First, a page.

During the last eight years, Mr. Oelman has been an exclusively nature photographer. He has developed new techniques in live insect macro- photography. His orientation is both artistic and scientific. He has obtained the collaboration of entomologists at the Smithsonian Institution, the National University in Bogota, the University del Valle in Cali, and many other centers of learning, for the sake of securing assistance in the identification of the insects which he is photographing. Robert is no longer a local “insect hunter.” He, along with his assistant Cristian Fernando Lopez, has traveled to remote rainforests in Colombia, Ecuador and Peru in order to find and photograph the most exotic insects on the planet. Many of these insects have never been seen before in photographs, and to everyone except the most specialized entomologists they are completely unknown and even unimaginable. Not content to be only a specialist in the macro world, Mr. Oelman also has taken on the task of capturing large habitat-type images using an integration of complex panoramic and high dynamic range techniques; the results are expansive views of 180 scenes in which the details in the lightest and darkest areas of the entire stitched frame have been well preserved.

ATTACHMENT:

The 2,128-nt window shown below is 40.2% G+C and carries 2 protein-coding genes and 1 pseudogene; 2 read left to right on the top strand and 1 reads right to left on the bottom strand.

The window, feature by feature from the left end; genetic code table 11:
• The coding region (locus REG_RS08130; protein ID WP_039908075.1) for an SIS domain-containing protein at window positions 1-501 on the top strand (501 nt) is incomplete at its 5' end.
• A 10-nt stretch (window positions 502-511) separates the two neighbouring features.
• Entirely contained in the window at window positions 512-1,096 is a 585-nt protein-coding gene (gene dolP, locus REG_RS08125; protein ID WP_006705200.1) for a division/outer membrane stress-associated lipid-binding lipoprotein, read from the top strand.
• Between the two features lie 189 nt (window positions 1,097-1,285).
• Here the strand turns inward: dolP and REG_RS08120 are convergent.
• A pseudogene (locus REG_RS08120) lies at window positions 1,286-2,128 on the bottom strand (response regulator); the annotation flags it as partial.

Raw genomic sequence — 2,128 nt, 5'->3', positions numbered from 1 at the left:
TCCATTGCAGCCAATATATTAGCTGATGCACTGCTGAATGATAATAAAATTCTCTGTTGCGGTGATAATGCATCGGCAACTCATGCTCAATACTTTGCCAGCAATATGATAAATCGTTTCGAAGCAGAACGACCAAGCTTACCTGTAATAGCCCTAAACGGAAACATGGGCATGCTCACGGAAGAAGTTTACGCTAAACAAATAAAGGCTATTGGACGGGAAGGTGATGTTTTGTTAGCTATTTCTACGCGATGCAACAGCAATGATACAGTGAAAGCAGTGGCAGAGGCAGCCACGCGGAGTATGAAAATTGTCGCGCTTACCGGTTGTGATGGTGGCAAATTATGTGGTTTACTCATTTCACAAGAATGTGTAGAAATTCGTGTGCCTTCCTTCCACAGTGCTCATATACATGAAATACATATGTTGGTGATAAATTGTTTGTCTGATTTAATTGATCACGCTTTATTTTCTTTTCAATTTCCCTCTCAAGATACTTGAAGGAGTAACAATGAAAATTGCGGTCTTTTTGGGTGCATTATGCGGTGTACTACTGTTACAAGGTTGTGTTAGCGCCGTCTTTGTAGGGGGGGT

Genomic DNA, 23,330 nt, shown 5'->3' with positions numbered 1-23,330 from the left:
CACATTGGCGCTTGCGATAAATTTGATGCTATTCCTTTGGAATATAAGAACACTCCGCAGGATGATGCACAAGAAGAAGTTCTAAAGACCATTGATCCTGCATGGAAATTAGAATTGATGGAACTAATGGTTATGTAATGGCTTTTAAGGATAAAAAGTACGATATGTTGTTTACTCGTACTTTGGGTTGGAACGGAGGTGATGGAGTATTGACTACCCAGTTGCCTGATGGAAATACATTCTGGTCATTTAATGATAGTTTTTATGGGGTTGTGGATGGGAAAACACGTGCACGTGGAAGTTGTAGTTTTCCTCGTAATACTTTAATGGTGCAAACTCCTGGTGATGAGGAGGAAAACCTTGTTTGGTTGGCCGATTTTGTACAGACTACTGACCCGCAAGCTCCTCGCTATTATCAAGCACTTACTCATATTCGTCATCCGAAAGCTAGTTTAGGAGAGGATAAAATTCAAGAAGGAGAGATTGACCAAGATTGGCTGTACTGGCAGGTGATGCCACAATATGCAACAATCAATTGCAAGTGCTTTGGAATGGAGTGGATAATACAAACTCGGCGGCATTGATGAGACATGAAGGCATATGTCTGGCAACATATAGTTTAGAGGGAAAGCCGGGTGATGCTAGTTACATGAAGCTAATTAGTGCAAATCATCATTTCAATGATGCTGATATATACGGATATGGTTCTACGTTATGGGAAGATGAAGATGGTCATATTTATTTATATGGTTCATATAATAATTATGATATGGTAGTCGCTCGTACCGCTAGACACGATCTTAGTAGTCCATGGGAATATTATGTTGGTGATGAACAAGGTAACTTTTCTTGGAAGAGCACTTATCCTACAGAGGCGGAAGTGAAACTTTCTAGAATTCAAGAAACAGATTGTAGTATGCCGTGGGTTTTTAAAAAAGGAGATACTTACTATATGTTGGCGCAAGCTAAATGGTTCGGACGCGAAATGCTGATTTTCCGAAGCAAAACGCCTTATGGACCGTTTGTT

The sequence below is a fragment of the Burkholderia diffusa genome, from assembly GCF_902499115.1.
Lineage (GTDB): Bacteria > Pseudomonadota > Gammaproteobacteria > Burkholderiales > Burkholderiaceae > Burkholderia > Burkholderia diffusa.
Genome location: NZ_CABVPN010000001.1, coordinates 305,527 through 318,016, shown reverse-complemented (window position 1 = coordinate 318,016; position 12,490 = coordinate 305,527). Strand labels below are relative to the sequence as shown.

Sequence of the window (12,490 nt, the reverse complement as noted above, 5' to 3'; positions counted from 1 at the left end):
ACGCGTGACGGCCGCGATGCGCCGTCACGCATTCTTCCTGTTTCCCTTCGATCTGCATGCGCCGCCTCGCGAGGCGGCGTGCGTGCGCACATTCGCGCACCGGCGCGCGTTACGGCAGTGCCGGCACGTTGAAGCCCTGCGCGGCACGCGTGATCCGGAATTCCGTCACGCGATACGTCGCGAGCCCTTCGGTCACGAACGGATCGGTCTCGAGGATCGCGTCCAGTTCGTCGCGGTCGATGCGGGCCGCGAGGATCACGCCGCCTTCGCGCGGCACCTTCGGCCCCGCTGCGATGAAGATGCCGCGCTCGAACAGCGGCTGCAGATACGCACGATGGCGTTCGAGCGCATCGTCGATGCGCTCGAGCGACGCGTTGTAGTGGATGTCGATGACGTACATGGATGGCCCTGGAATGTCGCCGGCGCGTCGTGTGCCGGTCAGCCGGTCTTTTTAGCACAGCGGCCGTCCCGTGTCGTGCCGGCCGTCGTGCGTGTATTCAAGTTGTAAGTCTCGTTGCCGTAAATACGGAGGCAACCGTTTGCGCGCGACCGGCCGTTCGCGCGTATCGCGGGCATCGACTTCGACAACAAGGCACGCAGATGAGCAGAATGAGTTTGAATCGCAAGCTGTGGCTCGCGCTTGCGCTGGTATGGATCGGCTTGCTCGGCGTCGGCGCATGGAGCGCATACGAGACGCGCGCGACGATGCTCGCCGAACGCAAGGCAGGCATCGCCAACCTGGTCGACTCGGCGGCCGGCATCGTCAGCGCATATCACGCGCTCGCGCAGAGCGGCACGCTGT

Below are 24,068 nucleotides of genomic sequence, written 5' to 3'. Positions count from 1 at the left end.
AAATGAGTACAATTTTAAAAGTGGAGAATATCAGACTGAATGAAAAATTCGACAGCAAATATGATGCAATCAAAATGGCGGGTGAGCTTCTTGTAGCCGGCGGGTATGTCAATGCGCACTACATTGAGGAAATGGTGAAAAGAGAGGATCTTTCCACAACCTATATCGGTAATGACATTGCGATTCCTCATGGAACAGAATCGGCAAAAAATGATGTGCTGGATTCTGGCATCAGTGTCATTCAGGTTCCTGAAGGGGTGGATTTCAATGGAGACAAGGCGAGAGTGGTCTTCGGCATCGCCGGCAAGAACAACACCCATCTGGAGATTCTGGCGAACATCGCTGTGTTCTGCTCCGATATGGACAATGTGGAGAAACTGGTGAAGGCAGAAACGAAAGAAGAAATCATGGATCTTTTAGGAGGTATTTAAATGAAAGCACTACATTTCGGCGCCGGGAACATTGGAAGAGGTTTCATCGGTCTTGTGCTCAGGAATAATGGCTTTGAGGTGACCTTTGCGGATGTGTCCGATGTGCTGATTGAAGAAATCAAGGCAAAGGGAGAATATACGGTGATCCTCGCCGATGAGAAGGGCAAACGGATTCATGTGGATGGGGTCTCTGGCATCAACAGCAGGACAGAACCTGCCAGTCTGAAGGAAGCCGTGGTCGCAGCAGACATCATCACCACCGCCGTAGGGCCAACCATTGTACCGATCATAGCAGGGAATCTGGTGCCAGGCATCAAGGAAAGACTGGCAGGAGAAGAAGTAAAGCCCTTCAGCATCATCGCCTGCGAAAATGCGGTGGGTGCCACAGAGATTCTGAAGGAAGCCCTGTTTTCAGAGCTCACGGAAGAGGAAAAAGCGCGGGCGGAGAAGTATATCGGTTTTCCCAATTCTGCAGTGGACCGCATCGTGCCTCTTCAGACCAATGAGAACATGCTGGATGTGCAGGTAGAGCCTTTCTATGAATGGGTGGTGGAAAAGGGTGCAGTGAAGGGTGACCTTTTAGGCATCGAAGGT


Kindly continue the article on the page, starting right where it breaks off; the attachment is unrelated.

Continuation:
In regards to his insect photography, Robert’s intention is to do more than document the existence of little known insect species. His present aim is to take photos of such impeccable execution and artistic construction that, in effect, he will be creating a new form of fine art. Employing fantastic insects to take the artistic stage is a huge challenge but, if successful, may promote a much greater appreciation of this most depreciated animal group. Mr. Oelman also has another purpose in mind. Human beings desperately need a powerful appreciation of the natural world; otherwise the destructive forces will have their way. Hopefully, Robert’s photographic work will be a force for good in this epic struggle that now confronts us.
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Risks and challenges
The biggest challenge with a documentary is the amount of time it can take to complete. We aren't dealing with actors on a shooting schedule and this isn't a big budget production so although it's important to have a good laid plan out for completion it's also key for us as filmmakers to remain flexible. Having 15 years of experience working on productions of all sizes and budget scales really helps in this regard so I can effectively manage expectations. It's key to focus on our milestones but not rush the production in such a way that it compromises the final film's quality.Learn about accountability on Kickstarter